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Tennessee: Federal Court Orders Interim Medical Care in Prisoner’s Pro Se Suit

Following an evidentiary hearing on November 15, 2013, U.S. District Court Judge William J. Haynes, Jr. ordered Tennessee prison officials to provide medication to a prisoner with a severe case of Gastroesophageal Reflux Disease (GERD) until he could be seen by a specialist.

Robert Z. Whipple III, a state prisoner housed at the Turney Center Industrial Complex, filed a pro se lawsuit in September 2013 against Tennessee Department of Correction (TDOC) Commissioner Derrick Schofield and eight other prison officials and private medical contractors, alleging failure to provide adequate medical care.

Whipple stated he was receiving treatment for GERD until May 2013 when the TDOC’s Pharmacy & Therapeutics Committee removed his prescribed medication, Prilosec, from the state’s formulary – a list of approved drugs that prison doctors can prescribe. The removal from the formulary prevented medical staff from renewing prescriptions for that medication for all prisoners, regardless of their medical needs. Instead, Prilosec, an over-the-counter medication, was placed on the institutional commissary list for prisoners to purchase. Whipple could not afford to buy the Prilosec he needed from the commissary, and accused TDOC officials and Corizon, a private prison medical contractor, of deliberate indifference to his serious medical needs in violation of the Eighth Amendment.

Employees of private, for-profit companies made up over 70% (10 of the 14 members) of the TDOC’s Pharmacy & Therapeutics Committee at the time the formulary was changed. Three of the Committee members were employed by Corrections Corp. of America, while seven were employed by Corizon.

“It is pretty clear why this committee would vote to stop providing medications that are the most prescribed to increase the profit for their company,” Whipple said. “This committee never examined me, never read my chart, and they do not even know my name. In fact, some of the members of this committee are not even licensed physicians, yet they were permitted to stop my doctor from giving me the medications I need,” he added.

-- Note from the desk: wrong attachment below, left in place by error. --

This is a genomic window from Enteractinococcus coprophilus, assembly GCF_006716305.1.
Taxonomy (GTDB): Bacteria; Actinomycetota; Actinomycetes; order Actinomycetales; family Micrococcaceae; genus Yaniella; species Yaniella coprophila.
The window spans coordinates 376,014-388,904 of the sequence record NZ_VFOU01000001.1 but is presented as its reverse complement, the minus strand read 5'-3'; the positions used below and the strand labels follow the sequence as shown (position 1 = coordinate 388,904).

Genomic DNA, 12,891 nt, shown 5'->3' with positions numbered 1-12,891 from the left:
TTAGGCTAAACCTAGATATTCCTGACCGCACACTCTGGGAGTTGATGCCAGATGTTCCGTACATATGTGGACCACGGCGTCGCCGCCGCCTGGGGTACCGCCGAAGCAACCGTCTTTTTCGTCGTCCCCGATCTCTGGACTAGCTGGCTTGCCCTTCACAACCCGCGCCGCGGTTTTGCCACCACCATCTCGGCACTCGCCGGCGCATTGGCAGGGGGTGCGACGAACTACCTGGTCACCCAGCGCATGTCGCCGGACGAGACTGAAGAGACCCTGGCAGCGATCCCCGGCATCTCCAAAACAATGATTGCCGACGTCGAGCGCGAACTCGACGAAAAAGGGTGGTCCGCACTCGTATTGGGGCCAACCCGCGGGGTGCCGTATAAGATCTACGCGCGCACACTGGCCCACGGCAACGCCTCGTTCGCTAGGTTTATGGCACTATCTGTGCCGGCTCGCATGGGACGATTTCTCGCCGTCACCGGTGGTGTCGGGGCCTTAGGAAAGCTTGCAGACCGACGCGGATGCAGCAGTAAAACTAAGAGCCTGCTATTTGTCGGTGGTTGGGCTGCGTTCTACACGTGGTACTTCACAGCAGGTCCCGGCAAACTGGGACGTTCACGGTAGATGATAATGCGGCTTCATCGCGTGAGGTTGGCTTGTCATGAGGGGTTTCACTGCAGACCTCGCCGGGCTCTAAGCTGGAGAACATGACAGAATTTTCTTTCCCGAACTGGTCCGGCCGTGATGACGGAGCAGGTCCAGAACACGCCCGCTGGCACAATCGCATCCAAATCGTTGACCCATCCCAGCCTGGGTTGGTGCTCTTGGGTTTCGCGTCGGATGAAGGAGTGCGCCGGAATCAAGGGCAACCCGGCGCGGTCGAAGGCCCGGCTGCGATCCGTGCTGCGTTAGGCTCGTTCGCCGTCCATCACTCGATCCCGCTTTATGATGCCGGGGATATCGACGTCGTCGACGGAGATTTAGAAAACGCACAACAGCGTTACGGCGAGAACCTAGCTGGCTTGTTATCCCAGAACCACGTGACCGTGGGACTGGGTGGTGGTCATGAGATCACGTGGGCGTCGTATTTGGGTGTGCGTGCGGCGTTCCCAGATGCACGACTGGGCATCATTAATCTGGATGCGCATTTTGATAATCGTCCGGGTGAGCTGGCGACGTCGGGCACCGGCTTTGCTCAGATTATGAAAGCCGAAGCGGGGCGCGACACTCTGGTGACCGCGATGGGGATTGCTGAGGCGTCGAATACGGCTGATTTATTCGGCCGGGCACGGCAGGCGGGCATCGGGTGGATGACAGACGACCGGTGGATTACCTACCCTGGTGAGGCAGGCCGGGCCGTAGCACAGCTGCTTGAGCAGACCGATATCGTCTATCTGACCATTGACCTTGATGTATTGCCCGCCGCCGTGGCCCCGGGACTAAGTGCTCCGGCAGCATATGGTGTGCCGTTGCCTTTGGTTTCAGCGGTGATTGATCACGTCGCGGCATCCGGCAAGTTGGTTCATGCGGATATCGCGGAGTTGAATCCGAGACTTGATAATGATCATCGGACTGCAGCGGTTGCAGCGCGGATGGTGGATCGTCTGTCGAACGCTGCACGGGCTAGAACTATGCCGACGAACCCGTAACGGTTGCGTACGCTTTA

After Whipple filed suit he moved for a temporary restraining order. In granting the motion the district court wrote, “The plaintiff is to receive over-the-counter Prilosec medication until the plaintiff is treated by a specialist.... Defense counsel is to file a copy of specialist’s report with the Court.”

PLN managing editor Alex Friedmann sent a letter to Commissioner Schofield and the TDOC’s medical director and director of clinical services on November 26, 2013, raising concerns about the composition of the Pharmacy & Therapeutics Committee and changes to the prison system’s formulary that required prisoners to purchase certain medications from the commissary. The letter specifically cited Whipple’s case, and noted “that having the Pharmacy & Therapeutics Committee stacked with employees from private contractors, which have a profit motivation to cut costs, puts the financial needs of those contractors above the medical needs of TDOC prisoners.”

Despite Whipple’s initial success in obtaining a temporary restraining order to receive his GERD medication, he has not yet prevailed in his protracted lawsuit. The district court has since denied his motions for preliminary injunctions and has refused to appoint counsel. However, after Whipple asked the court to order TDOC officials to provide him with an ongoing 45-day supply of GERD medication, the defendants responded on February 11, 2016 by saying the TDOC’s Associate Medical Director had “personally placed a medical order for Plaintiff to receive a 60 day supply of Prilosec.” The case remains pending. See: Whipple v. Schofield, U.S.D.C. (M.D. Tenn.), Case No. 1:13-cv-00109. 

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Related legal case

Whipple v. Schofield